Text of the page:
Galectin-1 Impairs the Generation of Anti-Parasitic Th1 Cell Responses in the Liver during Experimental Visceral Leishmaniasis
AuthorBunn, PT; de Oca, MM; Rivera, FDL; Kumar, R; Edwards, CL; Faleiro, RJ; Ng, SS; Sheel, M; Wang, Y; Amante, FH; ...
Source TitleFrontiers in Immunology
PublisherFRONTIERS MEDIA SA
University of Melbourne Author/sHaque, Ashraful
AffiliationMicrobiology and Immunology
Document TypeJournal Article
CitationsBunn, P. T., de Oca, M. M., Rivera, F. D. L., Kumar, R., Edwards, C. L., Faleiro, R. J., Ng, S. S., Sheel, M., Wang, Y., Amante, F. H., Haque, A. & Engwerda, C. R. (2017). Galectin-1 Impairs the Generation of Anti-Parasitic Th1 Cell Responses in the Liver during Experimental Visceral Leishmaniasis. FRONTIERS IN IMMUNOLOGY, 8 (OCT), https://doi.org/10.3389/fimmu.2017.01307.
Access StatusOpen Access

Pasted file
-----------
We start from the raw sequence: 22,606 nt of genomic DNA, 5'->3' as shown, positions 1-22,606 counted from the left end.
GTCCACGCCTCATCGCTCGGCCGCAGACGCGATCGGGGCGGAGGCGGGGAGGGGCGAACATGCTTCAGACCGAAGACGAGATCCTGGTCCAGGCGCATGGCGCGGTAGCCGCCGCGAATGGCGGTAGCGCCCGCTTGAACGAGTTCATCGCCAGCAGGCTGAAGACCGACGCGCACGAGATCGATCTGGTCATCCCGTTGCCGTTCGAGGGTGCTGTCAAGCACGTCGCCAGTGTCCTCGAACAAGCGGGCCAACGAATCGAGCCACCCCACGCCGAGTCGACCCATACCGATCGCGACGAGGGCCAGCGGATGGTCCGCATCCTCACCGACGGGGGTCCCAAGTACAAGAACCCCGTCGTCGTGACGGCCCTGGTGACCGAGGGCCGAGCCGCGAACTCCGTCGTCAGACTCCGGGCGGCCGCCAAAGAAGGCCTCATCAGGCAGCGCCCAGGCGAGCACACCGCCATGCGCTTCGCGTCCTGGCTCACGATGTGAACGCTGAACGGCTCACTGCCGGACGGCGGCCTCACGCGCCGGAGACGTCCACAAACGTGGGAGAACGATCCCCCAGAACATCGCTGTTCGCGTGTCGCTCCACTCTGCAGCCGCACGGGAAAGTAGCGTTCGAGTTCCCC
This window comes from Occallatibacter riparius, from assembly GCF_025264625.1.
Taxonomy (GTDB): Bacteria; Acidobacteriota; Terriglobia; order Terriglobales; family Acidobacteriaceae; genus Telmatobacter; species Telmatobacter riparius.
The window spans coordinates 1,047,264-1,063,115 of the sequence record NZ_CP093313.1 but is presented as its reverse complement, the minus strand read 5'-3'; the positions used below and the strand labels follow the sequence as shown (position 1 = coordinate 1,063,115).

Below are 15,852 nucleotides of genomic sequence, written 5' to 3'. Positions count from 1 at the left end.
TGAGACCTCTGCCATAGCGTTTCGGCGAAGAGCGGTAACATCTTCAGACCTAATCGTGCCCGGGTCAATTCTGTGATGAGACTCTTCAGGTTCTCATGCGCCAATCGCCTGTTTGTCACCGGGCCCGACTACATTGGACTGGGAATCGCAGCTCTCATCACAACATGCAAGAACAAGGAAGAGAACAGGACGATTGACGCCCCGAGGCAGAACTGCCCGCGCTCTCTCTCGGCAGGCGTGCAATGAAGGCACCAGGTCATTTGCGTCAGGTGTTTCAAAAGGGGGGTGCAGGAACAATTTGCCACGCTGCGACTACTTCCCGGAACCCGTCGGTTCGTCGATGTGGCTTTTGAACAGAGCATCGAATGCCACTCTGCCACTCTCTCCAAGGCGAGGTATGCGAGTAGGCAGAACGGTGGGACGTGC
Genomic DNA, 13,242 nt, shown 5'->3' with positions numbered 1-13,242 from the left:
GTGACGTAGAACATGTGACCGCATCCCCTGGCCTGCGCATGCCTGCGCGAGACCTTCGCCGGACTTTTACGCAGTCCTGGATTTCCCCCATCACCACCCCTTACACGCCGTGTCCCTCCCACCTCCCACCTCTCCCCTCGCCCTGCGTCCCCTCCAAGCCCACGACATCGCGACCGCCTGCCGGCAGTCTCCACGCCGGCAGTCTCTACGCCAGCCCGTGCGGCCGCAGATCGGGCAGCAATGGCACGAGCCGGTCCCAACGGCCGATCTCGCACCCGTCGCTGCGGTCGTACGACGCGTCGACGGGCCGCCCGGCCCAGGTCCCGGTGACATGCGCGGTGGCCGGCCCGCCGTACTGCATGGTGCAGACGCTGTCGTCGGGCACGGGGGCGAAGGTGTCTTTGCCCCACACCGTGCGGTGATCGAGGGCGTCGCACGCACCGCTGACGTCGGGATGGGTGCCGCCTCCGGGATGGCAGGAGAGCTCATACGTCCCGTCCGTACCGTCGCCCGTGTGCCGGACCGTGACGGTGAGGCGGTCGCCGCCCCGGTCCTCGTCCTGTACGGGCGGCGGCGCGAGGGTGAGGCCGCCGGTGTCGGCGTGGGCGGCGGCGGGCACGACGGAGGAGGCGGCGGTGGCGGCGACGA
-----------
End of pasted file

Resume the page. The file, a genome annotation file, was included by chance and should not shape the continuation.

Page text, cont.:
Many infectious diseases are characterized by the development of immunoregulatory pathways that contribute to pathogen persistence and associated disease symptoms. In diseases caused by intracellular parasites, such as visceral leishmaniasis (VL), various immune modulators have the capacity to negatively impact protective CD4+ T cell functions. Galectin-1 is widely expressed on immune cells and has previously been shown to suppress inflammatory responses and promote the development of CD4+ T cells with immunoregulatory characteristics. Here, we investigated the role of galectin-1 in experimental VL caused by infection of C57BL/6 mice with Leishmania donovani. Mice lacking galectin-1 expression exhibited enhanced tissue-specific control of parasite growth in the liver, associated with an augmented Th1 cell response. However, unlike reports in other experimental models, we found little role for galectin-1 in the generation of IL-10-producing Th1 (Tr1) cells, and instead report that galectin-1 suppressed hepatic Th1 cell development. Furthermore, we found relatively early effects of galectin-1 deficiency on parasite growth, suggesting involvement of innate immune cells. However, experiments investigating the impact of galectin-1 deficiency on dendritic cells indicated that they were not responsible for the phenotypes observed in galectin-1-deficient mice. Instead, studies examining galectin-1 expression by CD4+ T cells supported a T cell intrinsic role for galectin-1 in the suppression of hepatic Th1 cell development during experimental VL. Together, our findings provide new information on the roles of galectin-1 during parasitic infection and indicate an important role for this molecule in tissue-specific Th1 cell development, but not CD4+ T cell IL-10 production.
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